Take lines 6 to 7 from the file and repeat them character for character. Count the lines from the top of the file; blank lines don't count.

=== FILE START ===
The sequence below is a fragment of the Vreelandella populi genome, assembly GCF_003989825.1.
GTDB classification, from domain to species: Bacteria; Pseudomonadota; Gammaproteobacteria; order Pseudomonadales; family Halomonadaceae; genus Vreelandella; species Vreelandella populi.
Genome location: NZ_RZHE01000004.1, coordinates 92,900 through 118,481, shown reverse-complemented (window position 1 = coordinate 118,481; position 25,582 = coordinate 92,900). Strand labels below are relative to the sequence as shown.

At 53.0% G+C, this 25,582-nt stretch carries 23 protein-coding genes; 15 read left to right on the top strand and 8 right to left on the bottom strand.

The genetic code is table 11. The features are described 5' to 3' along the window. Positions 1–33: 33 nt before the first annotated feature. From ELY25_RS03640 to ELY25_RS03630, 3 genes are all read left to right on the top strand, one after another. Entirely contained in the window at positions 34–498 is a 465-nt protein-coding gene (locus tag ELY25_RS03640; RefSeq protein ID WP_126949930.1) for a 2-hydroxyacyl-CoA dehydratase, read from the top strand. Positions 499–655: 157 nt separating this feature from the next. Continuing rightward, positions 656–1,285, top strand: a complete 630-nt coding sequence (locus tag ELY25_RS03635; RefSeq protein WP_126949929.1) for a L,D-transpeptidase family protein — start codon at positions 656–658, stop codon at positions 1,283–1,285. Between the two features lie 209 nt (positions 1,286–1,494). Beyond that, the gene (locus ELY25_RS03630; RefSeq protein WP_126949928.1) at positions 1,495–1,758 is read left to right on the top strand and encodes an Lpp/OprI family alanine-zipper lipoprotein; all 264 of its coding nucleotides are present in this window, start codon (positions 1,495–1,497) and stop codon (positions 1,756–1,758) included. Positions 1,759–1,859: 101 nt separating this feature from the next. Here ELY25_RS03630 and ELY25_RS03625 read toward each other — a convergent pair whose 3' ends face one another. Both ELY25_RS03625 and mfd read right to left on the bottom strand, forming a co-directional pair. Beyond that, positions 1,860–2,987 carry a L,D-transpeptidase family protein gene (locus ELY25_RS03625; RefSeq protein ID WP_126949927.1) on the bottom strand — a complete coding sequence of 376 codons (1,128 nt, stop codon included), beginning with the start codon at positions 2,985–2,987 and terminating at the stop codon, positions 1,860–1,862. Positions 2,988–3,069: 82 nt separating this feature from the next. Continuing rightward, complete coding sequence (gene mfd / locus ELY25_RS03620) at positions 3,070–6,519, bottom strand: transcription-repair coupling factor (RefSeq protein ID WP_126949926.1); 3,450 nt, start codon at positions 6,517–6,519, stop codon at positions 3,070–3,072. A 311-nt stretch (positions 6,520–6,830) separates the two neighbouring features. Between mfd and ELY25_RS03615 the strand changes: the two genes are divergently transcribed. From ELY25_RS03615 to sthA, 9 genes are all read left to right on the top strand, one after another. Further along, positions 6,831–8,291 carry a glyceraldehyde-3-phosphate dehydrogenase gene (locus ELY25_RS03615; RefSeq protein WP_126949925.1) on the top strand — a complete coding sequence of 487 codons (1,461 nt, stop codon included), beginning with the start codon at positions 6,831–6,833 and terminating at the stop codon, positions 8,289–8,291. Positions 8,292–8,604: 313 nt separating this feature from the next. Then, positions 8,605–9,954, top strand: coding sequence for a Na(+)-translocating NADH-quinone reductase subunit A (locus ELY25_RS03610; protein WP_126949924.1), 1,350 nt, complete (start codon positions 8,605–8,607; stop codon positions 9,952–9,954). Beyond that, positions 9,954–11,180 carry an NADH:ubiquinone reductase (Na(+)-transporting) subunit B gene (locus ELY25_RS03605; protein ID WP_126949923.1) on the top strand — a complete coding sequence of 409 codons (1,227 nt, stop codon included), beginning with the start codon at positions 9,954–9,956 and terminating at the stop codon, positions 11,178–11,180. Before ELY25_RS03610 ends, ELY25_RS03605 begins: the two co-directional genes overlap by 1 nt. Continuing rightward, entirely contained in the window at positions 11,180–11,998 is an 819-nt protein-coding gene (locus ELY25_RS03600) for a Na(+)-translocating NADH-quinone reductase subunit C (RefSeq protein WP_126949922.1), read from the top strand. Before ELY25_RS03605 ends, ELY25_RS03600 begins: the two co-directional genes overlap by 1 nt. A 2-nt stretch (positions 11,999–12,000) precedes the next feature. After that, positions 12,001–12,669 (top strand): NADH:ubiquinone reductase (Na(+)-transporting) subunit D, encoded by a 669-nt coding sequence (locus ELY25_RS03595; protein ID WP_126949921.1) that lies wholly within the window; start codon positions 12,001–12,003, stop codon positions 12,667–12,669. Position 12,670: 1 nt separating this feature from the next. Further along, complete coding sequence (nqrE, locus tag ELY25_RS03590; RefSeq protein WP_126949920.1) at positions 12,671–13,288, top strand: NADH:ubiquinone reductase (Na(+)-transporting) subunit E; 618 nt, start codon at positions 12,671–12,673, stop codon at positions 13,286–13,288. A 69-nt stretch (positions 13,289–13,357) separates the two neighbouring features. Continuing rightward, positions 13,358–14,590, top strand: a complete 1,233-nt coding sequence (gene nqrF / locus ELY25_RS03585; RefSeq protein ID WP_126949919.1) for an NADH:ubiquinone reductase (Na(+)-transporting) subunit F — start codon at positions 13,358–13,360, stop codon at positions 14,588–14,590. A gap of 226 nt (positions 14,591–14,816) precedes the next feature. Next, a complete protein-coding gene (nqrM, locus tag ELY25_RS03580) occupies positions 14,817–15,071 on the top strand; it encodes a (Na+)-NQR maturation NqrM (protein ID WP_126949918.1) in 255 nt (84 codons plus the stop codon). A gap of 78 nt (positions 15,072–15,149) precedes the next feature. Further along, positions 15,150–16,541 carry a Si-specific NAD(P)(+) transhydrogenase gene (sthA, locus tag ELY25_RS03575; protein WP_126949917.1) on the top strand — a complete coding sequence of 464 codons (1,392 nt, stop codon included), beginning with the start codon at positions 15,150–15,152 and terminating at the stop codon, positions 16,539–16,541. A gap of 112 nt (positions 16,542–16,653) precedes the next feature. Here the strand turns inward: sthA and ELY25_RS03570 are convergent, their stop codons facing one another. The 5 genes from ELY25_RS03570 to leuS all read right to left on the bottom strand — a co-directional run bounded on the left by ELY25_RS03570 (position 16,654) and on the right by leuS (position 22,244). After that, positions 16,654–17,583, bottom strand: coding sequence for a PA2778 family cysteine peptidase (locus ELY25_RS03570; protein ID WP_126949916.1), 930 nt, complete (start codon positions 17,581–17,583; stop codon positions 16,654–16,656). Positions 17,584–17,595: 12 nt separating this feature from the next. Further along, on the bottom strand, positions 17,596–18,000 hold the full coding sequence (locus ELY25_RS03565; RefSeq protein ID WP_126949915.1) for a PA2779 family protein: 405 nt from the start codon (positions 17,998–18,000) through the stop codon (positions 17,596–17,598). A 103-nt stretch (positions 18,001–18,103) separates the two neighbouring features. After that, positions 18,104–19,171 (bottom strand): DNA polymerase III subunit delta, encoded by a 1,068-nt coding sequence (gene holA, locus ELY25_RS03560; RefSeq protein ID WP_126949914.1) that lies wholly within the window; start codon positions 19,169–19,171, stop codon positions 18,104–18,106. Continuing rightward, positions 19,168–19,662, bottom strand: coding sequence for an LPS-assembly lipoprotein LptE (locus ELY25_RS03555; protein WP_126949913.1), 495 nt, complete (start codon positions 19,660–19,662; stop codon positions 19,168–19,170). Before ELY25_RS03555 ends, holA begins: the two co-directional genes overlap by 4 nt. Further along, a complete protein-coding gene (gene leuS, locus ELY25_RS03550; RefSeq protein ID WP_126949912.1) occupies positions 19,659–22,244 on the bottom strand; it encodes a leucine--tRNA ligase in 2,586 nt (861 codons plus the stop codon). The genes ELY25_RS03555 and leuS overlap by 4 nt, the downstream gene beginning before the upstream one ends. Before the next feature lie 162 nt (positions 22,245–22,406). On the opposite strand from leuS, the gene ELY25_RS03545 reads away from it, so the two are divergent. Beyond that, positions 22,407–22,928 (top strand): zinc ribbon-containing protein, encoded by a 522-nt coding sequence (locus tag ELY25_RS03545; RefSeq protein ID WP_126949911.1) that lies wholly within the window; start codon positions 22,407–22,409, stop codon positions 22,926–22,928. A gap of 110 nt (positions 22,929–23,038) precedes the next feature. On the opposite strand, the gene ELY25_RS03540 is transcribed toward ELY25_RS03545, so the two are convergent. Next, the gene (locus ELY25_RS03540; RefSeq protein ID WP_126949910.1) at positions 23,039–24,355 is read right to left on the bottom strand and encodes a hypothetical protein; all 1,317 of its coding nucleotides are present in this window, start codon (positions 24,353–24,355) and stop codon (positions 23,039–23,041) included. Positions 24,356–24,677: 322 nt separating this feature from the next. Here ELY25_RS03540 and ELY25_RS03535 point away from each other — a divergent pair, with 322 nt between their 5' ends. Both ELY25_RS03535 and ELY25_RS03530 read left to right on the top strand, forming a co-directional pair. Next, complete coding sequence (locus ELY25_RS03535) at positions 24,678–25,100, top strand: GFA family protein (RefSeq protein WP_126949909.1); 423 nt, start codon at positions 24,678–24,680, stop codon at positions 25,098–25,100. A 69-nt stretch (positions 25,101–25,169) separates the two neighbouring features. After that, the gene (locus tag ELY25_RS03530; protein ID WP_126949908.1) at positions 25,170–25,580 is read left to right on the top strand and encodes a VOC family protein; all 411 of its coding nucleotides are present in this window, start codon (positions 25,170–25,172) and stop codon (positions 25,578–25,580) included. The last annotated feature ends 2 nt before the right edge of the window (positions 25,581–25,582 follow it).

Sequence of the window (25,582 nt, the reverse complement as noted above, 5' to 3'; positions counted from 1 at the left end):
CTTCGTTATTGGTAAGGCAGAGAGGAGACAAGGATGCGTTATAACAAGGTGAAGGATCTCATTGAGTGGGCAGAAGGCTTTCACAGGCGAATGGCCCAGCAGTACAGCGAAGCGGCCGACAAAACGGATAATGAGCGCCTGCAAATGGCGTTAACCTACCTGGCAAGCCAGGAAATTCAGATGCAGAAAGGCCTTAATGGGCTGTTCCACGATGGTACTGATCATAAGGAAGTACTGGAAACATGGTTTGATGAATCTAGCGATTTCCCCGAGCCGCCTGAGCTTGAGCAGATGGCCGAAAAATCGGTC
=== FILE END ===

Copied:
Sequence of the window (25,582 nt, the reverse complement as noted above, 5' to 3'; positions counted from 1 at the left end):
CTTCGTTATTGGTAAGGCAGAGAGGAGACAAGGATGCGTTATAACAAGGTGAAGGATCTCATTGAGTGGGCAGAAGGCTTTCACAGGCGAATGGCCCAGCAGTACAGCGAAGCGGCCGACAAAACGGATAATGAGCGCCTGCAAATGGCGTTAACCTACCTGGCAAGCCAGGAAATTCAGATGCAGAAAGGCCTTAATGGGCTGTTCCACGATGGTACTGATCATAAGGAAGTACTGGAAACATGGTTTGATGAATCTAGCGATTTCCCCGAGCCGCCTGAGCTTGAGCAGATGGCCGAAAAATCGGTC